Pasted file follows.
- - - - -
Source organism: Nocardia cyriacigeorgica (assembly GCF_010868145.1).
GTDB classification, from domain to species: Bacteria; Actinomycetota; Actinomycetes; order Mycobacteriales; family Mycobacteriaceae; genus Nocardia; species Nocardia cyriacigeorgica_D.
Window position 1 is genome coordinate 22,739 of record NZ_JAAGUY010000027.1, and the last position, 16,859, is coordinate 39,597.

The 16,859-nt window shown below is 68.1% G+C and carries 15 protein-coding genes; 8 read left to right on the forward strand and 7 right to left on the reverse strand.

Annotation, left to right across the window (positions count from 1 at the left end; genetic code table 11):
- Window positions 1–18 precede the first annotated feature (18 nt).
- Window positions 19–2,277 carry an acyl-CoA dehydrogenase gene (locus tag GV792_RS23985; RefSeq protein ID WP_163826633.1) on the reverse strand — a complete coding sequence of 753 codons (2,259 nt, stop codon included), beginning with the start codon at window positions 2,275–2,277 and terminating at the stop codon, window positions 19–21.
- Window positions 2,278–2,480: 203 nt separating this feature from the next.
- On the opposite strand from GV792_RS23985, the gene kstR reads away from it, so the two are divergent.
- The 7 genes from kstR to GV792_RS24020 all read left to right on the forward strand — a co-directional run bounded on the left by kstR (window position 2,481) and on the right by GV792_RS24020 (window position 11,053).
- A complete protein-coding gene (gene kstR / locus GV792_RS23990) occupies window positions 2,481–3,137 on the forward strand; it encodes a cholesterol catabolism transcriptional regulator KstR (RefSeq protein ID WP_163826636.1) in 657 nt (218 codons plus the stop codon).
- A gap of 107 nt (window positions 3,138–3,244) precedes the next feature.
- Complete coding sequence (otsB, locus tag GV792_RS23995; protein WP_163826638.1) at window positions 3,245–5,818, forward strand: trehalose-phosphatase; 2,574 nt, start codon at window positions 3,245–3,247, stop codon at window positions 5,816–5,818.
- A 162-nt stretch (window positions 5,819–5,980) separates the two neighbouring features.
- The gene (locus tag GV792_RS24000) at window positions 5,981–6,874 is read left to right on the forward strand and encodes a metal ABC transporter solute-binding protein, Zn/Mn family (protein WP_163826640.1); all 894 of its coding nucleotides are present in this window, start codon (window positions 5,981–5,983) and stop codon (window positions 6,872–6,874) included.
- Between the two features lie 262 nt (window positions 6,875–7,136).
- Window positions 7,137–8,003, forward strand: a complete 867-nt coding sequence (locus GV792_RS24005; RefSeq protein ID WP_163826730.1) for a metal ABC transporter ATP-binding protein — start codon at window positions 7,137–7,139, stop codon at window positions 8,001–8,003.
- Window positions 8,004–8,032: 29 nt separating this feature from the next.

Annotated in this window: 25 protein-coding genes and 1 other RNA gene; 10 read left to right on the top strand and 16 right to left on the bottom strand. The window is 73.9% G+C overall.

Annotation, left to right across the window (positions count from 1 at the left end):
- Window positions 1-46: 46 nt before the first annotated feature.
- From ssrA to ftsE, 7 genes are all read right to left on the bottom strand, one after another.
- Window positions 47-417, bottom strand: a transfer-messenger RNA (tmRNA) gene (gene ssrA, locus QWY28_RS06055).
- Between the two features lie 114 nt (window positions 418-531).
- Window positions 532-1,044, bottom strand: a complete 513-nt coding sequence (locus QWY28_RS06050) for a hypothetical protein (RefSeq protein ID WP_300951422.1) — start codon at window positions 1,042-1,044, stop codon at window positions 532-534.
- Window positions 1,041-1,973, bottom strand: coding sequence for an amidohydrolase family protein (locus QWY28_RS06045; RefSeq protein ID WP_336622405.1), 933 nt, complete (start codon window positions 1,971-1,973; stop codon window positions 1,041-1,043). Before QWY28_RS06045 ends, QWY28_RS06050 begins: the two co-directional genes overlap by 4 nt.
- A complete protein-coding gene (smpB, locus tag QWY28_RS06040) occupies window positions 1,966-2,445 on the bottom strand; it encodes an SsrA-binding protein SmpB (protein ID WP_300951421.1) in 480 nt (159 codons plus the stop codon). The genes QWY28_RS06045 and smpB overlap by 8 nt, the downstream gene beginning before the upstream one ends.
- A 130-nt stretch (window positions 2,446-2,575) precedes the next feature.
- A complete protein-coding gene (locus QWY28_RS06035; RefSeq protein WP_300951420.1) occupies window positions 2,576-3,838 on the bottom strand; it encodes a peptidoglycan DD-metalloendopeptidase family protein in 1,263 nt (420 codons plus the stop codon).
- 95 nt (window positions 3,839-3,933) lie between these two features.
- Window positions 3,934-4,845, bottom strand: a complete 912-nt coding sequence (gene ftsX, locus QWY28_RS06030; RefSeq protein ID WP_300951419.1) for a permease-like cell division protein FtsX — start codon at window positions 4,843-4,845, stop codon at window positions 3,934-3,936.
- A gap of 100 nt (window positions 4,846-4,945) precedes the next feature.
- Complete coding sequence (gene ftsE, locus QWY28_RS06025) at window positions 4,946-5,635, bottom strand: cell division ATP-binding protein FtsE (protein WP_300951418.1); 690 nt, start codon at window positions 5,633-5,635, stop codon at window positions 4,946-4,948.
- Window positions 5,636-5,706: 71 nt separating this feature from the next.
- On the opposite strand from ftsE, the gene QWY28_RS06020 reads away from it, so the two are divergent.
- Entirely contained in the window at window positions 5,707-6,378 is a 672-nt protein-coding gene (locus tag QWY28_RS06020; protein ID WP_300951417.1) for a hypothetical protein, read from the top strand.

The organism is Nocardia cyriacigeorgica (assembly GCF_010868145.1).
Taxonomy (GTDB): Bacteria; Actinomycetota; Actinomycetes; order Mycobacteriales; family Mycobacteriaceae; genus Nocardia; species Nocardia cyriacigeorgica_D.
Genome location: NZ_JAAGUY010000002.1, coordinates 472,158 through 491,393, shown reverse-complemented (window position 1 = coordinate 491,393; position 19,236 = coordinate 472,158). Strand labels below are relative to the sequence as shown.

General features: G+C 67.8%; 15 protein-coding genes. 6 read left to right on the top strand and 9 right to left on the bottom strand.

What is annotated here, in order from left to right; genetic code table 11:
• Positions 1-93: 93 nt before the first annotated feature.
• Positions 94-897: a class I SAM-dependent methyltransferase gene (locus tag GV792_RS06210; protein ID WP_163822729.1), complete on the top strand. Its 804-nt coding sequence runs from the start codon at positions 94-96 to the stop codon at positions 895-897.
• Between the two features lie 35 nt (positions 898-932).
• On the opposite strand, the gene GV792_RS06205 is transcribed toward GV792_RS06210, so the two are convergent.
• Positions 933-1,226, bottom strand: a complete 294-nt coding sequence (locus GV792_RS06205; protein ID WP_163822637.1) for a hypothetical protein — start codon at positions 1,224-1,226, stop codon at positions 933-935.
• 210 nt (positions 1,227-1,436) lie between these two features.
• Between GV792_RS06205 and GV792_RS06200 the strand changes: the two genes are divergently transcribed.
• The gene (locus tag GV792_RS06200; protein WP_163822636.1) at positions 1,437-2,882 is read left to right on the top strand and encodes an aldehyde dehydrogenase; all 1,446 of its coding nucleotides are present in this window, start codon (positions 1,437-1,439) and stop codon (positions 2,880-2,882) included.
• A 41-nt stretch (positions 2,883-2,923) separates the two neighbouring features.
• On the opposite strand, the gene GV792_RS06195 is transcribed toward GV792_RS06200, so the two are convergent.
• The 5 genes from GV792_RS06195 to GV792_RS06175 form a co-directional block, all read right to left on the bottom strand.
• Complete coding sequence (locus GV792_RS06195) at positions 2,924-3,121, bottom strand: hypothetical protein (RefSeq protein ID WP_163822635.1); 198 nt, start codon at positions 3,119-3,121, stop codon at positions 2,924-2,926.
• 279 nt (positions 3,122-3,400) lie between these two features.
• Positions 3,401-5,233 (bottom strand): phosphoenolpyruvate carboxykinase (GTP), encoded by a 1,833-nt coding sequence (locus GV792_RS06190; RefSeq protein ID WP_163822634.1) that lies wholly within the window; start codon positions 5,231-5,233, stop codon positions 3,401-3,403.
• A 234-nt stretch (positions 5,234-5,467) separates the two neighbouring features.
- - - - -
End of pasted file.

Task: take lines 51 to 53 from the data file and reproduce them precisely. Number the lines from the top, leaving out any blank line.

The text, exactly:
• On the opposite strand, the gene GV792_RS06195 is transcribed toward GV792_RS06200, so the two are convergent.
• The 5 genes from GV792_RS06195 to GV792_RS06175 form a co-directional block, all read right to left on the bottom strand.
• Complete coding sequence (locus GV792_RS06195) at positions 2,924-3,121, bottom strand: hypothetical protein (RefSeq protein ID WP_163822635.1); 198 nt, start codon at positions 3,119-3,121, stop codon at positions 2,924-2,926.